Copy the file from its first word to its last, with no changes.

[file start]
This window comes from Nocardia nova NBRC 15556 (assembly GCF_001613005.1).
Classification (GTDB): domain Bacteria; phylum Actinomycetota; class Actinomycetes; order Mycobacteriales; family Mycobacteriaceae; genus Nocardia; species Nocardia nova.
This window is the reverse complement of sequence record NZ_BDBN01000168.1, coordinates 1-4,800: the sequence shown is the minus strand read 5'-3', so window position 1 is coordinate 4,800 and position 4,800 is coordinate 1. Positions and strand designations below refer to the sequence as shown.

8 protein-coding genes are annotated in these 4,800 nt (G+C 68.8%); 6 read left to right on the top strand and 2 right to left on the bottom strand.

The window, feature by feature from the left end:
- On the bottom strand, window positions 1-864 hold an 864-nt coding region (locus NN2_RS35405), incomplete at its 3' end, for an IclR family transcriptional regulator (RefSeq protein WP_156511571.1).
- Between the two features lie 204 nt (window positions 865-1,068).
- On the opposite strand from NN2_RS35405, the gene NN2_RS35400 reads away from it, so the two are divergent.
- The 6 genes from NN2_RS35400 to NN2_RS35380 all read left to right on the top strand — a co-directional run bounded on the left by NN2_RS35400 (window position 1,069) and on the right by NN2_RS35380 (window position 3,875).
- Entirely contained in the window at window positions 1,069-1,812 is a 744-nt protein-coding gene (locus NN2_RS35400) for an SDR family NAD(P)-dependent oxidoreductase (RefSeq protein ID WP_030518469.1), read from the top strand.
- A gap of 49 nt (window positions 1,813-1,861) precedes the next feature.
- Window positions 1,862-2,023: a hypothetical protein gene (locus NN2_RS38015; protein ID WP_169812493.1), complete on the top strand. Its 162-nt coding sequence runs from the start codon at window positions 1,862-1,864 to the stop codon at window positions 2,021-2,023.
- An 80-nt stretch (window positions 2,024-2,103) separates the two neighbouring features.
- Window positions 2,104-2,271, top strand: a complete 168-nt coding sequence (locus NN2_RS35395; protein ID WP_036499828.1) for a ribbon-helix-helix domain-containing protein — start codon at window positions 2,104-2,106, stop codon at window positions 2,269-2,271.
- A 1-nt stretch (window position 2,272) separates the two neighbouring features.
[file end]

This window comes from Nocardia nova NBRC 15556 (assembly GCF_001613005.1).
Classification (GTDB): domain Bacteria; phylum Actinomycetota; class Actinomycetes; order Mycobacteriales; family Mycobacteriaceae; genus Nocardia; species Nocardia nova.
This window is the reverse complement of sequence record NZ_BDBN01000168.1, coordinates 1-4,800: the sequence shown is the minus strand read 5'-3', so window position 1 is coordinate 4,800 and position 4,800 is coordinate 1. Positions and strand designations below refer to the sequence as shown.

8 protein-coding genes are annotated in these 4,800 nt (G+C 68.8%); 6 read left to right on the top strand and 2 right to left on the bottom strand.

The window, feature by feature from the left end:
- On the bottom strand, window positions 1-864 hold an 864-nt coding region (locus NN2_RS35405), incomplete at its 3' end, for an IclR family transcriptional regulator (RefSeq protein WP_156511571.1).
- Between the two features lie 204 nt (window positions 865-1,068).
- On the opposite strand from NN2_RS35405, the gene NN2_RS35400 reads away from it, so the two are divergent.
- The 6 genes from NN2_RS35400 to NN2_RS35380 all read left to right on the top strand — a co-directional run bounded on the left by NN2_RS35400 (window position 1,069) and on the right by NN2_RS35380 (window position 3,875).
- Entirely contained in the window at window positions 1,069-1,812 is a 744-nt protein-coding gene (locus NN2_RS35400) for an SDR family NAD(P)-dependent oxidoreductase (RefSeq protein ID WP_030518469.1), read from the top strand.
- A gap of 49 nt (window positions 1,813-1,861) precedes the next feature.
- Window positions 1,862-2,023: a hypothetical protein gene (locus NN2_RS38015; protein ID WP_169812493.1), complete on the top strand. Its 162-nt coding sequence runs from the start codon at window positions 1,862-1,864 to the stop codon at window positions 2,021-2,023.
- An 80-nt stretch (window positions 2,024-2,103) separates the two neighbouring features.
- Window positions 2,104-2,271, top strand: a complete 168-nt coding sequence (locus NN2_RS35395; protein ID WP_036499828.1) for a ribbon-helix-helix domain-containing protein — start codon at window positions 2,104-2,106, stop codon at window positions 2,269-2,271.
- A 1-nt stretch (window position 2,272) separates the two neighbouring features.